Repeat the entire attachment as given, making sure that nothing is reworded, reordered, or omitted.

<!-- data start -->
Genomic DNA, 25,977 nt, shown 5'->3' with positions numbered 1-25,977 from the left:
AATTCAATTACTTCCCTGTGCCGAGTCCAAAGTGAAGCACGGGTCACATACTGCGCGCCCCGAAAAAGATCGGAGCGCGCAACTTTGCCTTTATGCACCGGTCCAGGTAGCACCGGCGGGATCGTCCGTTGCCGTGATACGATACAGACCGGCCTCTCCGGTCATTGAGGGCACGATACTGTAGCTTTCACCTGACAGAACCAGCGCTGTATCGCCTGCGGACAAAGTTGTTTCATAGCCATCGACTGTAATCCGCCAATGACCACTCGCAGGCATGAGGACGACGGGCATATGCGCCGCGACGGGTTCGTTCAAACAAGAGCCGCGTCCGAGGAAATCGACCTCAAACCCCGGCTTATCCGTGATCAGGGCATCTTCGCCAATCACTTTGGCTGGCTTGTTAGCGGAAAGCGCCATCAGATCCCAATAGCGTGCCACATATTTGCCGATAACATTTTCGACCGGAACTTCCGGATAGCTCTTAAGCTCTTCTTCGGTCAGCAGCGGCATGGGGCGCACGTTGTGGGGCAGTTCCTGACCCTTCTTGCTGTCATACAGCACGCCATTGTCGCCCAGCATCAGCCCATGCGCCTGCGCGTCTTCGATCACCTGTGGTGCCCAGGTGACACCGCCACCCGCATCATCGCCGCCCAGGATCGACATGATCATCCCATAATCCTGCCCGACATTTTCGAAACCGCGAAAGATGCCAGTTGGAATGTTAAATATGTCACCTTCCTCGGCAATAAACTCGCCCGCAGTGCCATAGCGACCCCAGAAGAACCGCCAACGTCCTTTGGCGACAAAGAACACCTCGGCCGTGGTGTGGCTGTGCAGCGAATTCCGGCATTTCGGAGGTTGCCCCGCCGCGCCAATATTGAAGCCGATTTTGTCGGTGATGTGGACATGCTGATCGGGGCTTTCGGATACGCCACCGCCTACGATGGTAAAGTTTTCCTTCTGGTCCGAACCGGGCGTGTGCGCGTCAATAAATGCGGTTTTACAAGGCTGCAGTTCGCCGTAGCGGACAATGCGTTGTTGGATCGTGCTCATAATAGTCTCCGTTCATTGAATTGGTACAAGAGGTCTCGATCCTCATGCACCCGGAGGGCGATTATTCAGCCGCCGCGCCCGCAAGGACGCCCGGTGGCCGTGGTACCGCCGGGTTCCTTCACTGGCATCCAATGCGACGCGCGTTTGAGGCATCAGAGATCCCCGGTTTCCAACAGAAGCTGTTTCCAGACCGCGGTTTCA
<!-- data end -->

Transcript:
Genomic DNA, 25,977 nt, shown 5'->3' with positions numbered 1-25,977 from the left:
AATTCAATTACTTCCCTGTGCCGAGTCCAAAGTGAAGCACGGGTCACATACTGCGCGCCCCGAAAAAGATCGGAGCGCGCAACTTTGCCTTTATGCACCGGTCCAGGTAGCACCGGCGGGATCGTCCGTTGCCGTGATACGATACAGACCGGCCTCTCCGGTCATTGAGGGCACGATACTGTAGCTTTCACCTGACAGAACCAGCGCTGTATCGCCTGCGGACAAAGTTGTTTCATAGCCATCGACTGTAATCCGCCAATGACCACTCGCAGGCATGAGGACGACGGGCATATGCGCCGCGACGGGTTCGTTCAAACAAGAGCCGCGTCCGAGGAAATCGACCTCAAACCCCGGCTTATCCGTGATCAGGGCATCTTCGCCAATCACTTTGGCTGGCTTGTTAGCGGAAAGCGCCATCAGATCCCAATAGCGTGCCACATATTTGCCGATAACATTTTCGACCGGAACTTCCGGATAGCTCTTAAGCTCTTCTTCGGTCAGCAGCGGCATGGGGCGCACGTTGTGGGGCAGTTCCTGACCCTTCTTGCTGTCATACAGCACGCCATTGTCGCCCAGCATCAGCCCATGCGCCTGCGCGTCTTCGATCACCTGTGGTGCCCAGGTGACACCGCCACCCGCATCATCGCCGCCCAGGATCGACATGATCATCCCATAATCCTGCCCGACATTTTCGAAACCGCGAAAGATGCCAGTTGGAATGTTAAATATGTCACCTTCCTCGGCAATAAACTCGCCCGCAGTGCCATAGCGACCCCAGAAGAACCGCCAACGTCCTTTGGCGACAAAGAACACCTCGGCCGTGGTGTGGCTGTGCAGCGAATTCCGGCATTTCGGAGGTTGCCCCGCCGCGCCAATATTGAAGCCGATTTTGTCGGTGATGTGGACATGCTGATCGGGGCTTTCGGATACGCCACCGCCTACGATGGTAAAGTTTTCCTTCTGGTCCGAACCGGGCGTGTGCGCGTCAATAAATGCGGTTTTACAAGGCTGCAGTTCGCCGTAGCGGACAATGCGTTGTTGGATCGTGCTCATAATAGTCTCCGTTCATTGAATTGGTACAAGAGGTCTCGATCCTCATGCACCCGGAGGGCGATTATTCAGCCGCCGCGCCCGCAAGGACGCCCGGTGGCCGTGGTACCGCCGGGTTCCTTCACTGGCATCCAATGCGACGCGCGTTTGAGGCATCAGAGATCCCCGGTTTCCAACAGAAGCTGTTTCCAGACCGCGGTTTCA